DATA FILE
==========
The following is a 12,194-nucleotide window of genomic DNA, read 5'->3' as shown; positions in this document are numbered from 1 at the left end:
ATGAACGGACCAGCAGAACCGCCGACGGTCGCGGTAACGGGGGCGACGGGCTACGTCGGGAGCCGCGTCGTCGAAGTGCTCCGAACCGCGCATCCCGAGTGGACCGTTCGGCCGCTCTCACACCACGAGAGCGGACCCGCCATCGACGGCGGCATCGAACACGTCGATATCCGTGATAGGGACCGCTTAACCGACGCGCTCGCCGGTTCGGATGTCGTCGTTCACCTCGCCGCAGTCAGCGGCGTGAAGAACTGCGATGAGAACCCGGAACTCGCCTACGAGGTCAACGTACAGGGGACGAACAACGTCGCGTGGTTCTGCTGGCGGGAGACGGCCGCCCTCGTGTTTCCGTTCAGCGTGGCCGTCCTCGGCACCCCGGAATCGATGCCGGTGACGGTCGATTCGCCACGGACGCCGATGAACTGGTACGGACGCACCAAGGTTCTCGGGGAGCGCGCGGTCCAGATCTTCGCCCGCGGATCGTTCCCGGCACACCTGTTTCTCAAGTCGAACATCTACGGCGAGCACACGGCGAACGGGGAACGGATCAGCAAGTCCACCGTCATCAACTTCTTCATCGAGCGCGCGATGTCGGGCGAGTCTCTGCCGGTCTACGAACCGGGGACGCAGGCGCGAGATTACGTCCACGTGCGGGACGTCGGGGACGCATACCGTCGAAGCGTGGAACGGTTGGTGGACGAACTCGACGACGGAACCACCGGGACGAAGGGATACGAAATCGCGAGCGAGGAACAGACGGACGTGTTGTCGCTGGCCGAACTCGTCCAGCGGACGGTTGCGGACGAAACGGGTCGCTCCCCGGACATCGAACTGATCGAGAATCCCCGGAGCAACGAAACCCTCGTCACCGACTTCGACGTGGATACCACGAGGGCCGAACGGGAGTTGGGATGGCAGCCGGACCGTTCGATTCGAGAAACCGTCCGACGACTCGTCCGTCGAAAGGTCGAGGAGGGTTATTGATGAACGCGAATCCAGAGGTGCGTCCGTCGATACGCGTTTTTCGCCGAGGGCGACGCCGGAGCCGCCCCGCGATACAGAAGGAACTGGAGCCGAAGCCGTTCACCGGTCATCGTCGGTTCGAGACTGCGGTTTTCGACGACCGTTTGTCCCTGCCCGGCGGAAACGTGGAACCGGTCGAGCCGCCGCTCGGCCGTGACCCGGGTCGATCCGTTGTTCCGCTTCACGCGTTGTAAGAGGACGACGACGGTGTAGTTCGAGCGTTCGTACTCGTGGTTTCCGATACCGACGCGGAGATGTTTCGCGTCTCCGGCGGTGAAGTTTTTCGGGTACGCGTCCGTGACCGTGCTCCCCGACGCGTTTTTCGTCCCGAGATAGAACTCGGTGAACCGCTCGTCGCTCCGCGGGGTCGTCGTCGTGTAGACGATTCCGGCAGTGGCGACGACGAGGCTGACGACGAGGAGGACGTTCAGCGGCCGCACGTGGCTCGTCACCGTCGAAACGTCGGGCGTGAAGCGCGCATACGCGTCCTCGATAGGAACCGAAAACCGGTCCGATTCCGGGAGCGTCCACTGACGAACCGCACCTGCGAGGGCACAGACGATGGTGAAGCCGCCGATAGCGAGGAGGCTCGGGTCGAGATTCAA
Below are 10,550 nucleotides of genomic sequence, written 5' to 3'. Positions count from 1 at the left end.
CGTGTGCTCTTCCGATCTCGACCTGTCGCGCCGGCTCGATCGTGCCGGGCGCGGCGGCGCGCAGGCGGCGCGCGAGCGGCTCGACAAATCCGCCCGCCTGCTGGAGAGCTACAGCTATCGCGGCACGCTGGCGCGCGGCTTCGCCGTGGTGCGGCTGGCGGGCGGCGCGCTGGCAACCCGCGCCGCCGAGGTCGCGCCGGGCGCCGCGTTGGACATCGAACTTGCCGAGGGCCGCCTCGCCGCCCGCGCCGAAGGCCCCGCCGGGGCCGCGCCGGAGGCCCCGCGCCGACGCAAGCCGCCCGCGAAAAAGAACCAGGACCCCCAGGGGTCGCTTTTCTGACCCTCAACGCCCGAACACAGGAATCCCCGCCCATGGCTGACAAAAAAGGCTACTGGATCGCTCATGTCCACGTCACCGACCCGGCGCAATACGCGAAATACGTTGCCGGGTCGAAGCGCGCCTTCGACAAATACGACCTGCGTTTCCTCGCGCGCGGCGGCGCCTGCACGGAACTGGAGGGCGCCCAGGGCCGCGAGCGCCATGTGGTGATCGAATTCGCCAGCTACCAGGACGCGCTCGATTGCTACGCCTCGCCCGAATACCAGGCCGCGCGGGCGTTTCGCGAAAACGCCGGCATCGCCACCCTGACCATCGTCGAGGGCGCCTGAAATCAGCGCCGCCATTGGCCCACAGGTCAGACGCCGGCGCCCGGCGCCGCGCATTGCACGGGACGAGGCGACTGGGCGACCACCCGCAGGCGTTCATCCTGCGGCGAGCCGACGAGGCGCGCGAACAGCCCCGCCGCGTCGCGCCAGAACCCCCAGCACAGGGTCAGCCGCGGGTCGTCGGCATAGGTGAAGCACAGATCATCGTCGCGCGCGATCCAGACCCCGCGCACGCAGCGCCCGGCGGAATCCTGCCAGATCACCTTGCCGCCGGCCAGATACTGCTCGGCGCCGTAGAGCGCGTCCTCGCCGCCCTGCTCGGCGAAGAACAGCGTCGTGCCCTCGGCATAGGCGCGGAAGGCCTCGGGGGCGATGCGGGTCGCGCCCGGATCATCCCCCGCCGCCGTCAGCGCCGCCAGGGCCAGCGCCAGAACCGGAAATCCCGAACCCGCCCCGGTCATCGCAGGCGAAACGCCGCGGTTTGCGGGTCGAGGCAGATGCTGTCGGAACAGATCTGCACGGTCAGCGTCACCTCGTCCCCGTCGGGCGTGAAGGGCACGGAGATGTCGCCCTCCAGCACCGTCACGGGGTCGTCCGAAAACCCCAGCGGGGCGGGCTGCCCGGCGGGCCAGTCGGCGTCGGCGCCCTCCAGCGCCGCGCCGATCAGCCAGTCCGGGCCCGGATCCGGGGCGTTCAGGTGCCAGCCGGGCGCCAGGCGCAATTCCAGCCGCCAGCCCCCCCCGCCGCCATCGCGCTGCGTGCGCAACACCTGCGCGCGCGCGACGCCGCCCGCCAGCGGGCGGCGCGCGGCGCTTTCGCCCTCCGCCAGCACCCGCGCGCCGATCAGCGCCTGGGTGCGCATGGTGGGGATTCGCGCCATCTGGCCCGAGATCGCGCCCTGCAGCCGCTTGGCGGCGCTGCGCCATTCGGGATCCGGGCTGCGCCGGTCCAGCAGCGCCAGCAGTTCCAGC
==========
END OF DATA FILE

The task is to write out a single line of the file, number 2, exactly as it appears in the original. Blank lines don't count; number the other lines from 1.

ATGAACGGACCAGCAGAACCGCCGACGGTCGCGGTAACGGGGGCGACGGGCTACGTCGGGAGCCGCGTCGTCGAAGTGCTCCGAACCGCGCATCCCGAGTGGACCGTTCGGCCGCTCTCACACCACGAGAGCGGACCCGCCATCGACGGCGGCATCGAACACGTCGATATCCGTGATAGGGACCGCTTAACCGACGCGCTCGCCGGTTCGGATGTCGTCGTTCACCTCGCCGCAGTCAGCGGCGTGAAGAACTGCGATGAGAACCCGGAACTCGCCTACGAGGTCAACGTACAGGGGACGAACAACGTCGCGTGGTTCTGCTGGCGGGAGACGGCCGCCCTCGTGTTTCCGTTCAGCGTGGCCGTCCTCGGCACCCCGGAATCGATGCCGGTGACGGTCGATTCGCCACGGACGCCGATGAACTGGTACGGACGCACCAAGGTTCTCGGGGAGCGCGCGGTCCAGATCTTCGCCCGCGGATCGTTCCCGGCACACCTGTTTCTCAAGTCGAACATCTACGGCGAGCACACGGCGAACGGGGAACGGATCAGCAAGTCCACCGTCATCAACTTCTTCATCGAGCGCGCGATGTCGGGCGAGTCTCTGCCGGTCTACGAACCGGGGACGCAGGCGCGAGATTACGTCCACGTGCGGGACGTCGGGGACGCATACCGTCGAAGCGTGGAACGGTTGGTGGACGAACTCGACGACGGAACCACCGGGACGAAGGGATACGAAATCGCGAGCGAGGAACAGACGGACGTGTTGTCGCTGGCCGAACTCGTCCAGCGGACGGTTGCGGACGAAACGGGTCGCTCCCCGGACATCGAACTGATCGAGAATCCCCGGAGCAACGAAACCCTCGTCACCGACTTCGACGTGGATACCACGAGGGCCGAACGGGAGTTGGGATGGCAGCCGGACCGTTCGATTCGAGAAACCGTCCGACGACTCGTCCGTCGAAAGGTCGAGGAGGGTTATTGATGAACGCGAATCCAGAGGTGCGTCCGTCGATACGCGTTTTTCGCCGAGGGCGACGCCGGAGCCGCCCCGCGATACAGAAGGAACTGGAGCCGAAGCCGTTCACCGGTCATCGTCGGTTCGAGACTGCGGTTTTCGACGACCGTTTGTCCCTGCCCGGCGGAAACGTGGAACCGGTCGAGCCGCCGCTCGGCCGTGACCCGGGTCGATCCGTTGTTCCGCTTCACGCGTTGTAAGAGGACGACGACGGTGTAGTTCGAGCGTTCGTACTCGTGGTTTCCGATACCGACGCGGAGATGTTTCGCGTCTCCGGCGGTGAAGTTTTTCGGGTACGCGTCCGTGACCGTGCTCCCCGACGCGTTTTTCGTCCCGAGATAGAACTCGGTGAACCGCTCGTCGCTCCGCGGGGTCGTCGTCGTGTAGACGATTCCGGCAGTGGCGACGACGAGGCTGACGACGAGGAGGACGTTCAGCGGCCGCACGTGGCTCGTCACCGTCGAAACGTCGGGCGTGAAGCGCGCATACGCGTCCTCGATAGGAACCGAAAACCGGTCCGATTCCGGGAGCGTCCACTGACGAACCGCACCTGCGAGGGCACAGACGATGGTGAAGCCGCCGATAGCGAGGAGGCTCGGGTCGAGATTCAA